HiRISE Camera Shows Mojave Crater Peak is High and Dry

January 24, 2007
HiRISE Camera Shows Mojave Crater Peak is High and Dry
This is a portion of the HiRISE image that shows the central uplift structure in Mojave Crater. Central uplifts are a typical feature of large impact craters on the Earth, the moon and Mars; craters larger than 6 or 7 kilometers in diameter on Mars typically form this mountain-like peak in the central portion of the crater interior. (Photo credit: NASA/JPL/University of Arizona)

The HiRISE camera on NASA's Mars Reconnaissance Orbiter took a huge, detailed image of Mars' Mojave crater on Jan. 7, 2007.

This is only part of that photograph. It shows the central uplift structure in the crater. Rocks that form this peak were several kilometers beneath the surface until an impact formed the 37 mile-diameter (60 kilometer) crater just north of Mars' equator. The HiRISE image shows that boulders as large as 50 feet across (15 meters) have eroded from the massive uplifted rock and rolled downslope.

The HiRISE image also confirms earlier evidence that this part of Mojave crater appears untouched by liquid water. Previous photographs taken by the HiRISE camera, and even earlier by the Mars Orbital Camera that flew on NASA'S Mars Global Surveyor, show that Mojave crater rim walls feature striking drainage channels and alluvial fans that likely were formed by surface water runoff. How runoff formed these channels and alluvial fans is one of the questions that HiRISE team members and their collaborators are looking into.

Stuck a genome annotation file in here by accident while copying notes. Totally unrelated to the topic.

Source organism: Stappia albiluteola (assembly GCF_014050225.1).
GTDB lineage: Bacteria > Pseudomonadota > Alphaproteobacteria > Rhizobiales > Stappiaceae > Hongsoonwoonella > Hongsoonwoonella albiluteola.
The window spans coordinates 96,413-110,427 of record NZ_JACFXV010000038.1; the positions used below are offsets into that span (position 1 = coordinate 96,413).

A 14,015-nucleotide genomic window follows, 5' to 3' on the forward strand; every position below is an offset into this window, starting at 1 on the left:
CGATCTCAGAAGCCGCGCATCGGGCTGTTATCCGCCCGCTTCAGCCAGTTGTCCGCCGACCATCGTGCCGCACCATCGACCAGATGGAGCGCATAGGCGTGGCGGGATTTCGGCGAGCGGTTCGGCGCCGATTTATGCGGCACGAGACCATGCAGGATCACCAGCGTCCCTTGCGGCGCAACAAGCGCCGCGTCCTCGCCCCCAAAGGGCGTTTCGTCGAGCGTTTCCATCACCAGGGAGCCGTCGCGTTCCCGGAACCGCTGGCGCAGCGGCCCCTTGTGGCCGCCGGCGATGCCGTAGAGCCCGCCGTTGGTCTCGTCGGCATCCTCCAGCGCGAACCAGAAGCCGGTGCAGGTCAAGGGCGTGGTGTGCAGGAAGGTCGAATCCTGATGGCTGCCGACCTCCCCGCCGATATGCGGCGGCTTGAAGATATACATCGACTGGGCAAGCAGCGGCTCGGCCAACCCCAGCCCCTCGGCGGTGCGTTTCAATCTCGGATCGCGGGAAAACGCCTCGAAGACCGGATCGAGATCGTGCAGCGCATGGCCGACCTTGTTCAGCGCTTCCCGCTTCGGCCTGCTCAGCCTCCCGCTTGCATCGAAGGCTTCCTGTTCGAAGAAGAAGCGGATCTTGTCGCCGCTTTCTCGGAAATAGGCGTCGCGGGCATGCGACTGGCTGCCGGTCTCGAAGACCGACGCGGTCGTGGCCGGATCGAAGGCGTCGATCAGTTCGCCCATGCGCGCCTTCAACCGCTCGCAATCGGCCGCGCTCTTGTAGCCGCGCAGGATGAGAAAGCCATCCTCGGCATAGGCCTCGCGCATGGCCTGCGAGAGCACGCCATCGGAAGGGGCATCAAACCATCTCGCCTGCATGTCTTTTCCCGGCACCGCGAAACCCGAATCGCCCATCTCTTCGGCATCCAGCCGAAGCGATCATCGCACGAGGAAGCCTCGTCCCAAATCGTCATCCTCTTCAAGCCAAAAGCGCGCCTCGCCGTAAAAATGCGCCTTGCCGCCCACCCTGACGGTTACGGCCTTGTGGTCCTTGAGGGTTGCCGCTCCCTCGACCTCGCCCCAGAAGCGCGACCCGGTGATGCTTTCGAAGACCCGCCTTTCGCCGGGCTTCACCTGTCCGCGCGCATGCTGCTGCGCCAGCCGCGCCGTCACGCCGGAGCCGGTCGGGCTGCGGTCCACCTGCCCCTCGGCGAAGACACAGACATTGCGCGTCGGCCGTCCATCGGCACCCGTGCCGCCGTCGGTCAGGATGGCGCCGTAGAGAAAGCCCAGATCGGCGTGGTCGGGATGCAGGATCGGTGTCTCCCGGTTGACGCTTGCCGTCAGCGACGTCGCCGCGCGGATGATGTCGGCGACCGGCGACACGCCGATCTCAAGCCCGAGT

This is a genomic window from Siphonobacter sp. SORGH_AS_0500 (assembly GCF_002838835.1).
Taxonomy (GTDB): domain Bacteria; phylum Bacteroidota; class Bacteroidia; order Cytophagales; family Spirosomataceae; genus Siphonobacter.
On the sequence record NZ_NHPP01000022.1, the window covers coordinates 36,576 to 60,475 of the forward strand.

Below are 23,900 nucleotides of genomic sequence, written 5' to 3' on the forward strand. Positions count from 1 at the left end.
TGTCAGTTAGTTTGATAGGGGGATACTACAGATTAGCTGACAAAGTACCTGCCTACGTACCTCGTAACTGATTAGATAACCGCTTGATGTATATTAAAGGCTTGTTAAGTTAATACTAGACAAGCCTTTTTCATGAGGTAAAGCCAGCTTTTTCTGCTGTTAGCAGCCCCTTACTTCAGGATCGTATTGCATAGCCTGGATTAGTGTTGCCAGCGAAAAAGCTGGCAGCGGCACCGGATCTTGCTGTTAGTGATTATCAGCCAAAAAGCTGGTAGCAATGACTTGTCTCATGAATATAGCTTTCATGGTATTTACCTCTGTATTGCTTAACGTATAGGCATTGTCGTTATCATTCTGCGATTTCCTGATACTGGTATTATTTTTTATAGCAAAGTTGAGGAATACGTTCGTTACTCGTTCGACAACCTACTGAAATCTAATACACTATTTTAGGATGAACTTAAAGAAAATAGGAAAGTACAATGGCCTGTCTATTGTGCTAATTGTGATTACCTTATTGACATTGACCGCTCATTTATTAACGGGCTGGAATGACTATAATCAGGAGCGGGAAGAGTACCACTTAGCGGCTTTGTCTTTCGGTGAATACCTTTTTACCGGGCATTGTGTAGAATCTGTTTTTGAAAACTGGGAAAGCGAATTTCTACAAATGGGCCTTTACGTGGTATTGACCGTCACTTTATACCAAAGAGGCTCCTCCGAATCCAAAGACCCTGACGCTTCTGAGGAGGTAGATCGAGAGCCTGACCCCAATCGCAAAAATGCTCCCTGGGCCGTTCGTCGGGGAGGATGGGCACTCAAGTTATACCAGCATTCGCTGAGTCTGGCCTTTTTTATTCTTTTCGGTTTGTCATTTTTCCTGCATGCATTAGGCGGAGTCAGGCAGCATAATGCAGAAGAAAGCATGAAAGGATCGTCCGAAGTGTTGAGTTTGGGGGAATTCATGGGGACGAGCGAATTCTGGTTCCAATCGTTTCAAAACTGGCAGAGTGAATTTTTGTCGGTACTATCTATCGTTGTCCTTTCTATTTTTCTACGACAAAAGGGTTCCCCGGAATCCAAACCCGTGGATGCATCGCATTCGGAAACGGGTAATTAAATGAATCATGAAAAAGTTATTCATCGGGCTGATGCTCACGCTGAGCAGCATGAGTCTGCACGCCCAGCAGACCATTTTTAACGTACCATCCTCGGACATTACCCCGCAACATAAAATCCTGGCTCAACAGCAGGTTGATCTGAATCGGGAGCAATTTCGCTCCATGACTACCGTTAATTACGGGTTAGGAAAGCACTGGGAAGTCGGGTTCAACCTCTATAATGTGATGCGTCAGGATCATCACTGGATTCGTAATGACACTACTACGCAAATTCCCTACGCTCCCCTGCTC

The High Resolution Science Imaging Experiment (HiRISE) team, led by University of Arizona Professor Alfred S. McEwen, is based at UA's Lunar and Planetary Laboratory in Tucson. HiRISE began the science phase of the mission in November, 2006, and posts new images and captions on the Internet at hirise.lpl.arizona.edu every Wednesday.

Source: University of Arizona

Explore further: Scientist says neutron stars, not black holes, at center of galaxies

Related Stories

Recommended for you

Curiosity rover team examining new drill hiatus

December 6, 2016

NASA's Curiosity Mars rover is studying its surroundings and monitoring the environment, rather than driving or using its arm for science, while the rover team diagnoses an issue with a motor that moves the rover's drill.

Cassini makes first ring-grazing plunge

December 6, 2016

NASA's Saturn-orbiting Cassini spacecraft has made its first close dive past the outer edges of Saturn's rings since beginning its penultimate mission phase on Nov. 30.

New dwarf satellite galaxy of Messier 83 found

December 5, 2016

(Phys.org)—Astronomers have found a new dwarf satellite of Messier 83 (M83, also known as the Southern Pinwheel Galaxy) located some 85,000 light years from its host. This satellite galaxy was designated dw1335-29 and could ...

Colliding galaxy clusters

December 5, 2016

Galaxy clusters contain a few to thousands of galaxies and are the largest bound structures in the universe. Most galaxies are members of a cluster. Our Milky Way, for example, is a member of the "Local Group," a set of about ...

ALMA measures size of seeds of planets

December 5, 2016

Researchers using the Atacama Large Millimeter/submillimeter Array (ALMA), have for the first time, achieved a precise size measurement of small dust particles around a young star through radio-wave polarization. ALMA's high ...

0 comments

Please sign in to add a comment. Registration is free, and takes less than a minute. Read more

Click here to reset your password.
Sign in to get notified via email when new comments are made.